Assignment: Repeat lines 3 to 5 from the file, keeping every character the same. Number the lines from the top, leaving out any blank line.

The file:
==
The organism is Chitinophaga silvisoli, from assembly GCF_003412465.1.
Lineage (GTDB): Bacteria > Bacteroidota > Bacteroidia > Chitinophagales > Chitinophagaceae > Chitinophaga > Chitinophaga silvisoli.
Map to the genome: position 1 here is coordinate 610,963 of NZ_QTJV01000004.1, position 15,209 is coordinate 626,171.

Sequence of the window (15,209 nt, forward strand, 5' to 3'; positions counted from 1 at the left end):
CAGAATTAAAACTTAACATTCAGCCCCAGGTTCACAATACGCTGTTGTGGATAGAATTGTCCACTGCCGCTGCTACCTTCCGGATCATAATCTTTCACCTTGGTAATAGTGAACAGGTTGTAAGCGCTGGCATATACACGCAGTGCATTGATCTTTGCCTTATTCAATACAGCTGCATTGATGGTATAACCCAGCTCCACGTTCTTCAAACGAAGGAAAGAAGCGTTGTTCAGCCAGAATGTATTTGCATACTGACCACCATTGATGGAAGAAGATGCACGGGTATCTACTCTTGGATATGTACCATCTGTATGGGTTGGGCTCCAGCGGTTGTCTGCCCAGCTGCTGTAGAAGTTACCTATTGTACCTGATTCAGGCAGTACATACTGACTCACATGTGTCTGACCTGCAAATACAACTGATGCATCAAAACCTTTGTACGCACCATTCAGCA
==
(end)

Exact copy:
Map to the genome: position 1 here is coordinate 610,963 of NZ_QTJV01000004.1, position 15,209 is coordinate 626,171.

Sequence of the window (15,209 nt, forward strand, 5' to 3'; positions counted from 1 at the left end):
CAGAATTAAAACTTAACATTCAGCCCCAGGTTCACAATACGCTGTTGTGGATAGAATTGTCCACTGCCGCTGCTACCTTCCGGATCATAATCTTTCACCTTGGTAATAGTGAACAGGTTGTAAGCGCTGGCATATACACGCAGTGCATTGATCTTTGCCTTATTCAATACAGCTGCATTGATGGTATAACCCAGCTCCACGTTCTTCAAACGAAGGAAAGAAGCGTTGTTCAGCCAGAATGTATTTGCATACTGACCACCATTGATGGAAGAAGATGCACGGGTATCTACTCTTGGATATGTACCATCTGTATGGGTTGGGCTCCAGCGGTTGTCTGCCCAGCTGCTGTAGAAGTTACCTATTGTACCTGATTCAGGCAGTACATACTGACTCACATGTGTCTGACCTGCAAATACAACTGATGCATCAAAACCTTTGTACGCACCATTCAGCA